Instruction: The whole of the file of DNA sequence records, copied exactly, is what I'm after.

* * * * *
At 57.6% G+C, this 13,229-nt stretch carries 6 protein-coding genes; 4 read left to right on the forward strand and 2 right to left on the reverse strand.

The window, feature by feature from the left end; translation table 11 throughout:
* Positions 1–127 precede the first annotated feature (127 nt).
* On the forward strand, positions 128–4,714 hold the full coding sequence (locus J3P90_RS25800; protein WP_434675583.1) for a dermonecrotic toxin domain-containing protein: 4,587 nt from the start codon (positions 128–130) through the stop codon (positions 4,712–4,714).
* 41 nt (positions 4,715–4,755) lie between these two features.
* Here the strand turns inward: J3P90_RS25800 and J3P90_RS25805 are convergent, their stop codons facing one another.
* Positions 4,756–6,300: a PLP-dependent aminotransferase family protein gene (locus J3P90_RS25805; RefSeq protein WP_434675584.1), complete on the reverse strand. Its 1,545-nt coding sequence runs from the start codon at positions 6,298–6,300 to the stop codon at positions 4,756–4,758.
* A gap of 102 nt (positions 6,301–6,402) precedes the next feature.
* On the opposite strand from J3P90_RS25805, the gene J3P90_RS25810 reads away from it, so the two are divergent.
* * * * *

At 57.6% G+C, this 13,229-nt stretch carries 6 protein-coding genes; 4 read left to right on the forward strand and 2 right to left on the reverse strand.

The window, feature by feature from the left end; translation table 11 throughout:
* Positions 1–127 precede the first annotated feature (127 nt).
* On the forward strand, positions 128–4,714 hold the full coding sequence (locus J3P90_RS25800; protein WP_434675583.1) for a dermonecrotic toxin domain-containing protein: 4,587 nt from the start codon (positions 128–130) through the stop codon (positions 4,712–4,714).
* 41 nt (positions 4,715–4,755) lie between these two features.
* Here the strand turns inward: J3P90_RS25800 and J3P90_RS25805 are convergent, their stop codons facing one another.
* Positions 4,756–6,300: a PLP-dependent aminotransferase family protein gene (locus J3P90_RS25805; RefSeq protein WP_434675584.1), complete on the reverse strand. Its 1,545-nt coding sequence runs from the start codon at positions 6,298–6,300 to the stop codon at positions 4,756–4,758.
* A gap of 102 nt (positions 6,301–6,402) precedes the next feature.
* On the opposite strand from J3P90_RS25805, the gene J3P90_RS25810 reads away from it, so the two are divergent.